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Those who have read Whewell's Life, which was written by a loving hand and dwells mainly on his kindly, domestic character, will gather little idea of the rough power of the man and his too frequent overbearing attitude. In after-days he invited me to the Lodge, where I found him most unexpectedly gracious.

It may be worth mentioning that at the time of which I am writing, brakes to carriages were unknown in England except in the Lake Country, where the many hills made it difficult to travel without restraint, unless by frequently stopping to put on or take off the drag. Their use gradually spread, as the first sentimental opposition to them subsided. A near relative of my own, who was a devoted whip and drove his own four-horse drag for many years, was at first contemptuous towards brakes, but soon changed his mind, and ever afterwards used one.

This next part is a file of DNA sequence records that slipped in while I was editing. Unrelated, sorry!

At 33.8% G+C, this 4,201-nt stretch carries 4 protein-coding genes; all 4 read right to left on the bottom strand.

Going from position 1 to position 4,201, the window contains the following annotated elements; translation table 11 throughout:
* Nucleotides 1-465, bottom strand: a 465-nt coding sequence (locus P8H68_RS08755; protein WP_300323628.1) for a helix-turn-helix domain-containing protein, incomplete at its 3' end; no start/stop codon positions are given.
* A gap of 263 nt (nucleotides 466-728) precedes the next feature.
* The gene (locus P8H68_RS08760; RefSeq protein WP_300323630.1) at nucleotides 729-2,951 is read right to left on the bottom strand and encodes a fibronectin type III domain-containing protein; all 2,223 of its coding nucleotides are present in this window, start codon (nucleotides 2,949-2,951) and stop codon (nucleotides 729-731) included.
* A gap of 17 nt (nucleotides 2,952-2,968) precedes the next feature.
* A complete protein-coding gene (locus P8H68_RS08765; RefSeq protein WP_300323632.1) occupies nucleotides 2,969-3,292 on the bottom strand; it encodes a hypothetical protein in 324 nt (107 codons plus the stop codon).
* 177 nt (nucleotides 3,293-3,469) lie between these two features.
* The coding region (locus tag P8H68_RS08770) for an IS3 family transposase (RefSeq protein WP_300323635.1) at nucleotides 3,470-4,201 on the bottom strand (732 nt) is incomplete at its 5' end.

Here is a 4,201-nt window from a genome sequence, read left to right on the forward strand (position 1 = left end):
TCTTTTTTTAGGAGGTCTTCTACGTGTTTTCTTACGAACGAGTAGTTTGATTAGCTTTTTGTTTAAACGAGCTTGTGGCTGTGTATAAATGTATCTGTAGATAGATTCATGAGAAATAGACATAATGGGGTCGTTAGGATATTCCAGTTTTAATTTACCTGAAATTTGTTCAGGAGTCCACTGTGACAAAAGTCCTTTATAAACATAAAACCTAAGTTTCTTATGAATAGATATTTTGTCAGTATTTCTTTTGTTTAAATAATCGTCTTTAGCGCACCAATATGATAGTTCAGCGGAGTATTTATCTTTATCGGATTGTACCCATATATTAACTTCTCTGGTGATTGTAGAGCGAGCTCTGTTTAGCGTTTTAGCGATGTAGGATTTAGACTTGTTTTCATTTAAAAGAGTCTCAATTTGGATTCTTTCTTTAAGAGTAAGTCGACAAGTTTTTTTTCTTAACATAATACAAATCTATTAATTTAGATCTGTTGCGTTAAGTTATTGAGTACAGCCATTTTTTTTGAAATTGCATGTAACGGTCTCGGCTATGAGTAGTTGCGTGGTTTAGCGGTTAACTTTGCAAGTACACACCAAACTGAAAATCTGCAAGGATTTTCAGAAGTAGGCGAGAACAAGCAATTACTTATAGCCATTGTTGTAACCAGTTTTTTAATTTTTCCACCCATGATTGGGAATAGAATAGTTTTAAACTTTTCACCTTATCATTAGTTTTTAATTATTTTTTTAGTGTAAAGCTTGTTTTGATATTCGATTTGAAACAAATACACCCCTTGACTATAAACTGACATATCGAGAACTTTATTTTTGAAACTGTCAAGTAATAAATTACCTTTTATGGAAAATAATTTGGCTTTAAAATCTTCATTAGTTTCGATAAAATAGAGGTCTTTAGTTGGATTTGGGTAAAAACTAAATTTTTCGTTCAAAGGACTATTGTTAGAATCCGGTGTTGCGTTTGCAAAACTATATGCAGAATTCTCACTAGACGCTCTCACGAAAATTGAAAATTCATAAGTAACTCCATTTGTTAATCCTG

One of the longer excursions was to Scawfell, where I found a small encampment of ordnance surveyors with theodolite and heliostat. Their immediate object was to obtain by direct observation the bearing of Snowdon, ninety-six miles off (as I think they said), to form the side of one of their principal triangles. A corresponding station was set up on the top of Snowdon, whence after many days' waiting in vain the long-wished-for star of light reflected from the sun by the mirror on Snowdon, became faintly but clearly visible through the telescope at Scawfell. I t had been seen on three days altogether, two of which were successive. The obstruction to light by a few miles of mist, etc., in the lower layers of the atmosphere, contrasts forcibly with the ease with which every detail of the